Are iPads Welcome in Your Office?

By Mike Foster

These days, the chief executives and other leaders in the organization ask IT to connect their Apple iPad into their businesses. One of the more frequent questions chief executives, as well as their IT professionals, ask is if the iPad is secure in the office.

In my estimation, generally speaking, Microsoft exceeds in the enterprise company networks because of, among other reasons, the manageability of Microsoft networks. On the other hand, Apple is wildly successful in the consumer market for personal devices.

Expecting Microsoft to be the top performer in personal devices and/or expecting Apple to rein in the business networks of the world is, in my opinion, unreasonable. Yes, before Apple fans get their feathers all ruffled, there are exceptions to Apple working in business — especially for individual users connected to the corporate network. Additionally, new managed services can help solve the problems some people notice associated with centrally maintaining several Apple devices on the same network.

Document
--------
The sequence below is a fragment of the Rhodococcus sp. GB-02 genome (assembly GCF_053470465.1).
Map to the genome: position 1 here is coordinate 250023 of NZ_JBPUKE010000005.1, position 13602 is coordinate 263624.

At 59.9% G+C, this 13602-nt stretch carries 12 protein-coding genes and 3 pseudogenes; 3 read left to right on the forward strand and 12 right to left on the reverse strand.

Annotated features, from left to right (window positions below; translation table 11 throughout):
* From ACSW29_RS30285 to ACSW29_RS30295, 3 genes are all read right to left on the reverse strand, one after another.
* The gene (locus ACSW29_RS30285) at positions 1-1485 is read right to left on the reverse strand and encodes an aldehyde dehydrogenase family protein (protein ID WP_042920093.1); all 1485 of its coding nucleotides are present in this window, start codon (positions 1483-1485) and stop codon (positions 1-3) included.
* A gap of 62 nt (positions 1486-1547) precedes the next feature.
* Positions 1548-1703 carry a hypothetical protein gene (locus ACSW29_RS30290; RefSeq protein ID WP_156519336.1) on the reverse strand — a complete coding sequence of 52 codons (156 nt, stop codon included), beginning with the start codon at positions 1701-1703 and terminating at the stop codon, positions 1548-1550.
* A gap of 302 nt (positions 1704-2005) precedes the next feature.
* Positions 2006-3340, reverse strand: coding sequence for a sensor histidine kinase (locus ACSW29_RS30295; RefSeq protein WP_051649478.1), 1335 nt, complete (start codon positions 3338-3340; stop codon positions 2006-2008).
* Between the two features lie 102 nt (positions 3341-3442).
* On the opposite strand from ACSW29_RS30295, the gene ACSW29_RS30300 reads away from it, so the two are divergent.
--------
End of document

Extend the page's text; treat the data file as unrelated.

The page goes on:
Apple is, in my estimation, working hard to get the iPad accepted and implemented in offices. To that end, Apple has adopted some security and business integration measures.

In summary, security features include:

  • Support for WPA2 for Wi-Fi security (both PSK and Enterprise);
  • Support for VPNs;
  • Password support including options for complexity, length, forced changes, lockout, etc.;
  • Integration with Microsoft Exchange;
  • Ability for the IT department to enforce policies;
  • Remote data wipe; and
  • PKI support including code signing requirements.

Many of our clients are integrating the iPad into their organizations. Will you or have you already used the iPad and/or another slate device on your corporate network? Please post your comments on this blog and let us know.

Mike Foster, CISA, CISSP, is the founder and CEO of Foster Institute. He is a technology expert, author and professional speaker with more than 1,000 presentations under his belt. Mike is author of The Secure CEO: How to Protect Your Computer Systems, Your Company, and Your Job and is regularly sought for interviews and business publication features. He’s been interviewed by USA Today, Forbes Magazine, and The New York Times, as well as many others.
Originally published: Nov 20, 2011

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